"Further, studies have shown that a well-equipped, well-staffed, well-resourced library can override almost any negative impact poverty has on a student’s academic achievement." [emphasis added.]
Yes, you read that last point right. This is what Weinberg believes; and it's a key premise of the Library Project.
The foundation contends further that while kids may be able to learn in dilapidated libraries, they'll do much better in "a well-designed, well-made, flexible and durable space that includes a vast array of new products and features."
These features include flexible book shelving, e-readers, computers and other technological instructional devices, the "Enoch Pratt Parent Place" for parents/guardians, informal reading areas, and separate areas for study and research, instruction and group discussion.
The Library Project will create as many as 24 of these spaces across Baltimore.
Bottom line? Weinberg is boldly drawing a $30 million straight line between capital improvements and a measurable return on student achievement. That's not a line we see K-12 funders drawing very often.
A Changing Narrative
In a post from 2017, IP's L.S. Hall asked, "Why Aren't More Big Donors Giving to Public Libraries?" One theory is that libraries are perceived as public institutions that don't need private support. Another may be that the wealthy just don't make much use of libraries and don't develop loyalty to these institutions.
The fact that the Stavros Niarchos and JPB Foundation gifts came within the last four months suggests that the narrative may be changing. And why is that? I propose it's because the definition of a public and school library is changing.
As open and flexible community spaces, libraries are underleveraged resources where donors can promote their cherished goals of accessibility and equality. Weinberg's support for the Baltimore Library Project goes a step further, arguing—as noted earlier—that world-class school libraries can actually negate the impact poverty has on a student’s academic achievement. While that sounds highly implausible, the foundation is accumulating the data to prove it.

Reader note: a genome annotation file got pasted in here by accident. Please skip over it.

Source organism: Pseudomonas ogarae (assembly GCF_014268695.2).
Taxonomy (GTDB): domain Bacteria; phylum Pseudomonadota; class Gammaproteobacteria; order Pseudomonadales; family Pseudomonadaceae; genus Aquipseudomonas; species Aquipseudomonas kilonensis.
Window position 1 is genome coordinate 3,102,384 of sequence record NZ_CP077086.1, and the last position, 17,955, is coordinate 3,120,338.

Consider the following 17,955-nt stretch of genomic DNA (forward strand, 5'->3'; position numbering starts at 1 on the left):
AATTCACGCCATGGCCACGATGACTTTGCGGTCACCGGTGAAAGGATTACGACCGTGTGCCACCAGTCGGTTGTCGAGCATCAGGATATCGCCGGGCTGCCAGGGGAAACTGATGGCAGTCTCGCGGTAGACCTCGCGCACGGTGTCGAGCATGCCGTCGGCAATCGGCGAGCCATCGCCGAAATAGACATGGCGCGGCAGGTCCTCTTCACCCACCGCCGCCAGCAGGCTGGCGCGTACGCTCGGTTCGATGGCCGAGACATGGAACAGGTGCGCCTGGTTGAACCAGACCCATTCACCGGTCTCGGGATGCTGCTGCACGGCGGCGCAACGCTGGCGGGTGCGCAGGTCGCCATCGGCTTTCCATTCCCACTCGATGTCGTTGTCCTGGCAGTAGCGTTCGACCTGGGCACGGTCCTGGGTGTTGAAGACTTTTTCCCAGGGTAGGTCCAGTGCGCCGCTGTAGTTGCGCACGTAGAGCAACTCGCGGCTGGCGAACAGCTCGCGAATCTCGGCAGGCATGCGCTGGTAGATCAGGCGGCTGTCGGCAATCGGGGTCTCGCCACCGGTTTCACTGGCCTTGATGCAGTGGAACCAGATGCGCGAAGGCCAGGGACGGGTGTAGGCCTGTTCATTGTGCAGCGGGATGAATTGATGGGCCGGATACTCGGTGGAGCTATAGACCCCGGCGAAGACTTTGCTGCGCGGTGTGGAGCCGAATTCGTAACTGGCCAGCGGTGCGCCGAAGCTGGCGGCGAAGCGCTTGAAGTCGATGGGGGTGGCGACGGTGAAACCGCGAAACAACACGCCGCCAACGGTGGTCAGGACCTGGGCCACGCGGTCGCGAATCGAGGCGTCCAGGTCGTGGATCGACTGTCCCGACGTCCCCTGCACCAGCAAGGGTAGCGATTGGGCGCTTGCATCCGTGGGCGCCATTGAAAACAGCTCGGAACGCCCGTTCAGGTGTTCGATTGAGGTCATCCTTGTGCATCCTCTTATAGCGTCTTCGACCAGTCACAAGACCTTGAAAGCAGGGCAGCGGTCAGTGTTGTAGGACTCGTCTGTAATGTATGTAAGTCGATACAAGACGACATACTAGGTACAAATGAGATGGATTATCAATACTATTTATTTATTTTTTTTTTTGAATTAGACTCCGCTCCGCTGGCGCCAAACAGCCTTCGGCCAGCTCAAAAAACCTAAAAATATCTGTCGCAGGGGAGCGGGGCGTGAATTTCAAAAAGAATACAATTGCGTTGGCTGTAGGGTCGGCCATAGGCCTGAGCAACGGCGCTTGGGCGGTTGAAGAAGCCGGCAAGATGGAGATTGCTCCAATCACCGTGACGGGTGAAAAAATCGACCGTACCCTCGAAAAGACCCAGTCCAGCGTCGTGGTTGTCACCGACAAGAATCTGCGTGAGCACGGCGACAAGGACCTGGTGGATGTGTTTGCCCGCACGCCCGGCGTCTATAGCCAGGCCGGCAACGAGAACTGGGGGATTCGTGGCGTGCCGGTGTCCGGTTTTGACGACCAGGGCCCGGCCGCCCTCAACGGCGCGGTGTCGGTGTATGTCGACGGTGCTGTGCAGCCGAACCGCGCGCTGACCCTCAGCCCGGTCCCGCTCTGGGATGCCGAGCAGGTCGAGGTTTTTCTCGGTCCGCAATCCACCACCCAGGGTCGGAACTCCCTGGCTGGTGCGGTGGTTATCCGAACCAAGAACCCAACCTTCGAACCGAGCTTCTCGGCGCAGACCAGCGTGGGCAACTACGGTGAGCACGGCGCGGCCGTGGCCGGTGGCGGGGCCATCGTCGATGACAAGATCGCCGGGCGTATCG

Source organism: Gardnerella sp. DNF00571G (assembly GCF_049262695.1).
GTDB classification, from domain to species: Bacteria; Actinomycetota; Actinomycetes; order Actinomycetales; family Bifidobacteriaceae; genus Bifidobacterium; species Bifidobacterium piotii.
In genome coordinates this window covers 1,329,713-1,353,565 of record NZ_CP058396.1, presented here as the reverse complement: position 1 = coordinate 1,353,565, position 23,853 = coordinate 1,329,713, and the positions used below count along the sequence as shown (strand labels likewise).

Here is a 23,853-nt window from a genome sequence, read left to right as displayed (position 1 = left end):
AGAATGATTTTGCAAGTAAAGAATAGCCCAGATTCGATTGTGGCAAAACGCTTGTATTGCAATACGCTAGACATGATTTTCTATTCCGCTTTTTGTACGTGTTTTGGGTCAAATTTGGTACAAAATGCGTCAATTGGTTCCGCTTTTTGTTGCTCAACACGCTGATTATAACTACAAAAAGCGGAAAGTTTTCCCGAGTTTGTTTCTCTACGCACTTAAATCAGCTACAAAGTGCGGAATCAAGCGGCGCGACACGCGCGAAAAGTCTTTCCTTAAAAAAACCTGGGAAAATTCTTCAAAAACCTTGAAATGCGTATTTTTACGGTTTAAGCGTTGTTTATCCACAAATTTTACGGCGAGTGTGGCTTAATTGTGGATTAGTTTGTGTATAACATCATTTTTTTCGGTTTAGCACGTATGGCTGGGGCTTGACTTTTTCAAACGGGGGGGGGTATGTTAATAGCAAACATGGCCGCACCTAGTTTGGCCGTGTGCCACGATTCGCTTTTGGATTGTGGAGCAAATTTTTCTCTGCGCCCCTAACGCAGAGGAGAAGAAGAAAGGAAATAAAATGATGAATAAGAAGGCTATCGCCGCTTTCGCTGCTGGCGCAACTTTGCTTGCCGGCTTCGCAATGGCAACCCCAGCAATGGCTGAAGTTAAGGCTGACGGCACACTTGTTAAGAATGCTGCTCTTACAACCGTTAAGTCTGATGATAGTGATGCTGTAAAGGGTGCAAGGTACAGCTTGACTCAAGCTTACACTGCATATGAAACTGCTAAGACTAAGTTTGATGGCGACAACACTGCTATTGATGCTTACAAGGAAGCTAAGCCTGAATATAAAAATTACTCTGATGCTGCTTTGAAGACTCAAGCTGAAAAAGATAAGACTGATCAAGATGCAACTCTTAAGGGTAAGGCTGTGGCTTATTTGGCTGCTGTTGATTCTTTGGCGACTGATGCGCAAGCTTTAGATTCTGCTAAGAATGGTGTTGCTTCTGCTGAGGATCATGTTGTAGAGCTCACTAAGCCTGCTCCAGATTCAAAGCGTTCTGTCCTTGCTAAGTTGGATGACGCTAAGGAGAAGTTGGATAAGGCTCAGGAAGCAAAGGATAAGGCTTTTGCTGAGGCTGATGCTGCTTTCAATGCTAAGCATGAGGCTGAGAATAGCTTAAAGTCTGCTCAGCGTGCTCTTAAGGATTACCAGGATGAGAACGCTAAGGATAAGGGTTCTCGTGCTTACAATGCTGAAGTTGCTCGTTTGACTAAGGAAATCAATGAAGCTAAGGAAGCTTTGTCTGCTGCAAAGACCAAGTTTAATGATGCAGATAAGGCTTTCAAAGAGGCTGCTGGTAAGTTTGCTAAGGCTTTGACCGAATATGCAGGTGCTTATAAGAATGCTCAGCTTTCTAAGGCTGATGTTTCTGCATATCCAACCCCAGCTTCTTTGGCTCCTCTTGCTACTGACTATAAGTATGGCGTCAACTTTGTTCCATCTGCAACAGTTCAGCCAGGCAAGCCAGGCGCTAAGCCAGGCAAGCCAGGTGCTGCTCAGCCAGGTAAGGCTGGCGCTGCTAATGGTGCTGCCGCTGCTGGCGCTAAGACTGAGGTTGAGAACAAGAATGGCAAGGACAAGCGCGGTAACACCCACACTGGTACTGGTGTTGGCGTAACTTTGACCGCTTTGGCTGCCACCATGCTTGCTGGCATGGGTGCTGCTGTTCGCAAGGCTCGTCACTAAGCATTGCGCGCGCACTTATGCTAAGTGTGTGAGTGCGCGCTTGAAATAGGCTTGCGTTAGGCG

In January, the foundation completed an evaluation of the Baltimore Library Project, examining the first nine schools, which opened between 2011 and 2014. Commenting on the study's findings, Rachel Garbow Monroe said, through a press release, "The first three Library Project schools outperformed more than 120 Baltimore City Public Schools on PARCC tests measuring reading fluency. This confirms that the libraries are continuing to have a profound, positive impact on students."
We remain skeptical of such dramatic effects, but it's a tantalizing idea that other funders—keen to find discrete leverage points to move the needle on student achievement—will want to dig into.
Meanwhile, in late October, the Baltimore Library Project celebrated its 14th new library in Baltimore City Public School system. The program now serves 6,000 students—or 10 percent of the total number of students, pre-kindergarten through grade eight.
This numbers will rise over time. Weinberg plans to spend the remaining $4 million of its $10 million investment, which it expects to be leveraged for a total investment of $30 million.